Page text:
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Senator Jerry Buttimer’s apartheid hypocrisy

Jerry “Golfgate” Buttimer is the latest government politician to be caught rapid after feigning outrage at lockdown comparisons to apartheid and segregation, while previously making those comparisons himself.

They just never learn, do they?

The controversy began after Sinn Féin TD Rose Conway-Walsh expressed her view that the domestic vaccine passport law was discriminatory, divisive, and akin to something that African American Civil Rights icon Rosa Parks would have experienced in the 1950s.

Conway-Walsh made the remarks in the Dáil.

“One speaker from the Government said that it was not too much for [people] to show their [vaccine] pass at the door and go in and get their seats,” she said.

“It made me think of Rosa Parks because of the segregation that is being done here. To say that people are being treated differently but that they are not being discriminated against is just plain wrong.”

Fine Gael Senator Jerry Buttimer, among others, was quick to take to Twitter to chastise her for the comment.

“This is a temporary public health measure which temporarily removes some freedoms to protect us,” he said.

“Rosa Parks was a champion, this case is not comparable to her & others.”

Conway-Walsh ultimately apologised for the comparison after significant controversy.

However, it’s a little bit unusual for Buttimer to criticise Conway-Walsh for this, considering this was the same man who less than 9 months ago, on two separate occasions, compared his lack of speaking time in the Senead to apartheid – i.e. racial segregation in South Africa.

“Some of us are not part of a political grouping at the moment, and there does seem to be apartheid from the chair regarding some of us,” he said.

Even if you think that Conway-Walsh’s comparison was over the top, which is a more reasonable comparison to apartheid: a system of legal discrimination by the Irish government on the basis of a person’s health status, or some Senator not getting quite as much speaking time in the Seanad as he’d like? I’ll let you decide.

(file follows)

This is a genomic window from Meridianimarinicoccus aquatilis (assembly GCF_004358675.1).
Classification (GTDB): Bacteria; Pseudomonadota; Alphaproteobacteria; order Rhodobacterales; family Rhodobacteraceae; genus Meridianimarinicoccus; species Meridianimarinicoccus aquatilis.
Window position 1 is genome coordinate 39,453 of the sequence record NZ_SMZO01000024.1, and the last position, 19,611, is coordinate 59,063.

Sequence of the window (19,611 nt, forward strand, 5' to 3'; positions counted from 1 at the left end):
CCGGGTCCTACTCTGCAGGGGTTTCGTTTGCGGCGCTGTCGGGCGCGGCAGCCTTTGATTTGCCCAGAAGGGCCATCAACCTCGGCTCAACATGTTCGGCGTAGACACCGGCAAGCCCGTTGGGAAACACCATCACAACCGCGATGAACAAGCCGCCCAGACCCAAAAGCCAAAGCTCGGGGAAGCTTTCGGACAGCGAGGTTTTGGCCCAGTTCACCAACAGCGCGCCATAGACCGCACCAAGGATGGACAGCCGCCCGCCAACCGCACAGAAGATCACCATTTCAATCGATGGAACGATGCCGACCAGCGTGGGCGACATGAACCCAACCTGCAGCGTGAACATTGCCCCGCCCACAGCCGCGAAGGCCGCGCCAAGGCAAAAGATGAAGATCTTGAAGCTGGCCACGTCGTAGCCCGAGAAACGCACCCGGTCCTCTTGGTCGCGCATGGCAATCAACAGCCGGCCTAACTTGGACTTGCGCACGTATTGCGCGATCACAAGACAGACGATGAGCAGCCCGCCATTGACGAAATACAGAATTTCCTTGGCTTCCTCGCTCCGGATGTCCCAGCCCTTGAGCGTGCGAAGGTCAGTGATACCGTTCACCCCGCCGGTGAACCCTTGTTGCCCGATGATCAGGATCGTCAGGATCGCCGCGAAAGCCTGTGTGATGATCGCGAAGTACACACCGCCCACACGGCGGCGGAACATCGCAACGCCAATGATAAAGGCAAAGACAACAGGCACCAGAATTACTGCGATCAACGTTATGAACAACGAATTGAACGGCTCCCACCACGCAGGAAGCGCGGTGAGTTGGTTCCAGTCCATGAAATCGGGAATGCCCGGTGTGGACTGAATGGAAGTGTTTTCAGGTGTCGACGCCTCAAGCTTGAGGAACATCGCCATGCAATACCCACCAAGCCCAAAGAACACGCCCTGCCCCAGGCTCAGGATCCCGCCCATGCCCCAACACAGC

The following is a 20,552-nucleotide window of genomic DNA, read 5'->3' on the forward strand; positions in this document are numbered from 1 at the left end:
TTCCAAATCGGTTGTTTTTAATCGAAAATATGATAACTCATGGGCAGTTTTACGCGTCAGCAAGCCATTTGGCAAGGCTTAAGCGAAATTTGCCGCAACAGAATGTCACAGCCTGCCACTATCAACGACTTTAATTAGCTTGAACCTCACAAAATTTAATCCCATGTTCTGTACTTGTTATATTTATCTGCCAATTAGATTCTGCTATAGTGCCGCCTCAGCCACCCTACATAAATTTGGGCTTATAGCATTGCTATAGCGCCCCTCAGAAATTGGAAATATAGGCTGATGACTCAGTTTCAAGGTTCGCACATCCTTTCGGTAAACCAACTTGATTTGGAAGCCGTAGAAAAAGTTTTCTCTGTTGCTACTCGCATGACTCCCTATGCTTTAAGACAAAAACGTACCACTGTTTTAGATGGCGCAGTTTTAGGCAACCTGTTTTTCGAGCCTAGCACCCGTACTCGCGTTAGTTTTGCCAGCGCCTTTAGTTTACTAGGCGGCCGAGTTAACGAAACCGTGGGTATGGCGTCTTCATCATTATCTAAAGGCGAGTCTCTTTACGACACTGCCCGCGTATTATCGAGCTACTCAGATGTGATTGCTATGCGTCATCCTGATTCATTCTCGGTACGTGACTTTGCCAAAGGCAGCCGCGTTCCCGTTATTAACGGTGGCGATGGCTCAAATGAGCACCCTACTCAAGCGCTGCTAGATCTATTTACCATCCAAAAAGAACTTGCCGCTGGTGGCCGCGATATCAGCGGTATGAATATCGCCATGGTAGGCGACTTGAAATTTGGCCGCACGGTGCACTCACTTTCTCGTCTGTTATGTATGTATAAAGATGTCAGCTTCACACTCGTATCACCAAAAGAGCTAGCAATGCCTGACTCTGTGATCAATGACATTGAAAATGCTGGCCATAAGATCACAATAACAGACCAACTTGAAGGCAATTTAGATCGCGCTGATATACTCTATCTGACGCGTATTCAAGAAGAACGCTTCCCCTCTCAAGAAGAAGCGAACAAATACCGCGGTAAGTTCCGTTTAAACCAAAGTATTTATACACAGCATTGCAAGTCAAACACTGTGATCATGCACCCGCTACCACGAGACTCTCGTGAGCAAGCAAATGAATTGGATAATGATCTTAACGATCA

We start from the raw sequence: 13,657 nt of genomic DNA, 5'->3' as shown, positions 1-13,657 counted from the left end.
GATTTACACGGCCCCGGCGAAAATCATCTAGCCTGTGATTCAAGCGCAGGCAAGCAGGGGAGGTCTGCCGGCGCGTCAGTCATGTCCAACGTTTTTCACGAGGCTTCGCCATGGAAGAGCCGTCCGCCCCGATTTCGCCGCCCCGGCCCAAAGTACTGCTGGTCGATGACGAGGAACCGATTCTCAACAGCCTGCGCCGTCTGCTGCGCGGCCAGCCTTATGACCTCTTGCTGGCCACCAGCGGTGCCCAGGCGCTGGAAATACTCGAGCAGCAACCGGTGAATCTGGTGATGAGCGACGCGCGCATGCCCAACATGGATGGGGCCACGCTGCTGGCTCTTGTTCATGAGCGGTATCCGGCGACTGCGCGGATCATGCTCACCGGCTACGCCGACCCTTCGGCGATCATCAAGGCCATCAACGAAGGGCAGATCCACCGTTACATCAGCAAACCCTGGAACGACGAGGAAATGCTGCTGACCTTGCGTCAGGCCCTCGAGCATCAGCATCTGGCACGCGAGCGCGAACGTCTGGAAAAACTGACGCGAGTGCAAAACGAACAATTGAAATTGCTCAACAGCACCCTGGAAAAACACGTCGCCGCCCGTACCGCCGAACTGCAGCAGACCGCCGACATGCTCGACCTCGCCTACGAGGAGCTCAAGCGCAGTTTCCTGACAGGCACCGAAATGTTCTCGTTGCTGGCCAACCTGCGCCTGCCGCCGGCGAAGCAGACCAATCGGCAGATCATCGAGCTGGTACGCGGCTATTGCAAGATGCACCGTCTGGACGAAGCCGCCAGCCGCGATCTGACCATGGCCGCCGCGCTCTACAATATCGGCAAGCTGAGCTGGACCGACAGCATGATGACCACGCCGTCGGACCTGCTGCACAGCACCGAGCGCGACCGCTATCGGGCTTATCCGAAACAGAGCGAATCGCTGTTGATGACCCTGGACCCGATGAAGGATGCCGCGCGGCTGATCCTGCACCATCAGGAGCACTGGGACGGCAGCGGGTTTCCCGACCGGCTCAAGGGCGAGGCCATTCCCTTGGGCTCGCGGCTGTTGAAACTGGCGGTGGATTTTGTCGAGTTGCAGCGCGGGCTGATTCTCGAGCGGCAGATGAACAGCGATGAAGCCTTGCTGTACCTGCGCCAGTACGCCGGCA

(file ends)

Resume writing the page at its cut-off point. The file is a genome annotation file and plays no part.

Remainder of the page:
It gets worse, though: Buttimer also decided to take to Twitter to slam Mattie McGrath’s comments saying that the vaccine pass was something you’d see in Germany in 1933.

“It’s appalling,” he said, referring to Mattie’s remarks.

“It’s not that particular TD’s first time making this horrible and wrong comparison. @SOFearghail_TD should take action,” tagging the Ceann Comhairle, presumably to have Mattie disciplined for comparing the government’s discriminatory law to a fascist regime of the 20th century.

There’s just one small issue with this however: Senator Jerry Buttimer effectively called the Polish government fascists on a previous occasion in the Dáil.

Sinn Féin Senator Fintan Warfield began by asserting that “fascism” was returning in Poland.

“We can tackle rocketing levels of youth unemployment, rising poverty and the threat posed by the return of fascism,” Warfield said.

“I refer not to radical nationalism, the alt-right or far-right extremism but to fascism and the ensuing threat to human rights.”

In response to Warfield’s comment, Buttimer replied: “I thank and congratulate Senator Warfield on going to Pozna at the weekend…We all share his view regarding the issue of fascism and the issue of different viewpoints around the world. We must challenge the views of some people in the pursuit of human rights.”

In other words, he conceded that yes, Poland is displaying a return of “fascism.”

Why is it only “horrible and wrong” when Mattie makes such a comparison, but when Jerry Buttimer does it it’s OK? Should Jerry Buttimer be disciplined by the Ceann Comhairle, or do the rules only apply to Mattie McGrath?

I wrote another article about more hypocrisy on this issue, which you can read below.

Once again we are reminded of the total and utter insincerity of these politicians, and the fact that all their moral outrage is faker than a four euro note. They evidently don’t take their own words seriously, and neither should we.

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